A motivation to join ASA is often the common bond of being a business owner or supplier in the PHCP and PVF industry. Membership allows one to associate with people employed at companies similar to yours, who face many of the same day-to-day and long-term issues you do, and brings together all of us for the greater good of the industry. ASA has endured by following this philosophy, but grown and thrived by modifying it in a unique way.
At some point in the now distant past, the leadership of ASA realized that while all members had in common the industry they served, some companies were set apart by their involvement in specialized markets. In response to the needs of these members, ASA leadership created special interest divisions to drive programming and sharing of resources among existing ASA members whose companies could be served on a deeper level, by focusing on those specialized markets and characteristics.
First it was the Associate Member Division, now known as the Vendor Member Division, which guided industry suppliers and manufacturers and focused on the issues of interest to them, greatly different than those of the wholesalers.
Soon after, a group of companies that had heavy concentration in the industrial and mechanical pipe, valves and fittings market joined together and formed the Industrial Piping Division.
As the companies that founded ASA started to turn the reins over to the next generation, it became a priority to create a group that would nurture and develop these future leaders. The Young Executives Division offered information and relationships that would build a web of support to usher in the new leaders for years to come.
This year, the Board of Directors approved the development of the Plumbing Division, which will give distributors and manufacturers involved in the distribution of standard plumbing products the ability to evaluate and deliver programs and services that address more specific issues related to that field.
Some other organizations may look at these special interest divisions and wonder why ASA would fragment itself in such a way. Doesn’t it hurt the association’s ability to fulfill its mission? Doesn’t it create deep divisions among the membership? Doesn’t it go directly against the philosophy of an association to serve the common interest of a specific group? On the contrary, these divisions have only made ASA stronger and, as a result, of greater value to its members and the industry as a whole.
As a member-run organization, you can imagine that when it comes time for the Board of Directors to develop programs, identify services, and plan events for the coming year, everyone has an opinion. This is a good thing because it means that we have a very diverse membership and we can all learn from each other. A down side is that some of the ideas apply only to a select number of companies. How does such a diverse group as the Board of Directors discuss, evaluate and prioritize all of this in a way that is timely and makes sense for the association? It doesn’t. This is where the special interest divisions show how invaluable they have become to our association. Each group has an executive council that meets regularly and works together to identify how ASA can best allocate resources to address their unique needs and create value for their members.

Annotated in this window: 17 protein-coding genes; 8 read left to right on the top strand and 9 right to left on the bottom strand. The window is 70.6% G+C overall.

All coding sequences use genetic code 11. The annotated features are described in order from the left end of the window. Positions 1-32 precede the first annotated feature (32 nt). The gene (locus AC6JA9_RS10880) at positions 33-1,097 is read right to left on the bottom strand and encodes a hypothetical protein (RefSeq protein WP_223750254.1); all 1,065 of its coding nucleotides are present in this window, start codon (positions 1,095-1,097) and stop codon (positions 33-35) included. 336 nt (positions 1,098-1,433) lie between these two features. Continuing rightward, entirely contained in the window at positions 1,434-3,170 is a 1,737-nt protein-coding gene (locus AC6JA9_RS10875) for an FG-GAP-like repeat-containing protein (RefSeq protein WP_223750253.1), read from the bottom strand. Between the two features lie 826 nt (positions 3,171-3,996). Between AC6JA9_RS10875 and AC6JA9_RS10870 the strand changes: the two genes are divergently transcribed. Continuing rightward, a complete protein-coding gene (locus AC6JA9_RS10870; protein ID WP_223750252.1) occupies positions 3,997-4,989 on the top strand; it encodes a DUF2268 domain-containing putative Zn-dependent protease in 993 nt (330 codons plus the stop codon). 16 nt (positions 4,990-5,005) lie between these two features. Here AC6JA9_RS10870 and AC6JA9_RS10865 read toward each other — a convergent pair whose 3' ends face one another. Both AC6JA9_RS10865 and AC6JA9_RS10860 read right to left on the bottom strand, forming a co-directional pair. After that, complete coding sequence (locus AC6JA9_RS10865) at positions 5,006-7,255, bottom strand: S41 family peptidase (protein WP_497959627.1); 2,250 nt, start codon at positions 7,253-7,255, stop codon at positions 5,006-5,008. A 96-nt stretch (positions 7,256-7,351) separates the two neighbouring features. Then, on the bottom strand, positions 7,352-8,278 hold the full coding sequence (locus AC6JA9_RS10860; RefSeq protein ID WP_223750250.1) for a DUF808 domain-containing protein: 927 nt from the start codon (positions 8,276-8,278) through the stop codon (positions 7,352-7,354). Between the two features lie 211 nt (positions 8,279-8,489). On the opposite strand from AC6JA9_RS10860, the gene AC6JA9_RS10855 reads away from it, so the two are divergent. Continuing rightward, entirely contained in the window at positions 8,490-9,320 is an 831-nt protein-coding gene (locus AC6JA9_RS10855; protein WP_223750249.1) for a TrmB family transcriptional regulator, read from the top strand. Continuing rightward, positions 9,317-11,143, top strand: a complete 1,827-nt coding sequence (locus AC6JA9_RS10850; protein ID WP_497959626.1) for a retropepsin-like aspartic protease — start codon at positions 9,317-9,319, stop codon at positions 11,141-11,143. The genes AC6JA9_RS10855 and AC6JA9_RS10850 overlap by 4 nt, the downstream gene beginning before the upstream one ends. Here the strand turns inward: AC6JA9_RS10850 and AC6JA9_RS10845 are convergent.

By first allowing them to work amongst themselves, and then bringing them together to share their knowledge with each other, these special interest divisions educate the collective ASA membership on their arm of the industry. This structure has provided a level of understanding for all companies, which has made our association stronger. ASA members understand the “big picture” of how we’re all inter-related and provide value to each other.
So while the term “divisions” may imply separation, to the credit of the volunteer leadership and ASA staff, the implementation of this structure has had the complete opposite effect. ASA is stronger and better able to serve the entire industry because of its divisions. Take a look at the article on page 76 of ASA News about the Plumbing Division, which goes into greater detail on the form and function of special interest divisions. Then, contact Mike Adelizzi or Chris Murin at ASA and get your company involved. Membership in ASA and one of these groups provide tangible value for your investment, and that’s certainly something we all want, regardless of how our interests divide us.
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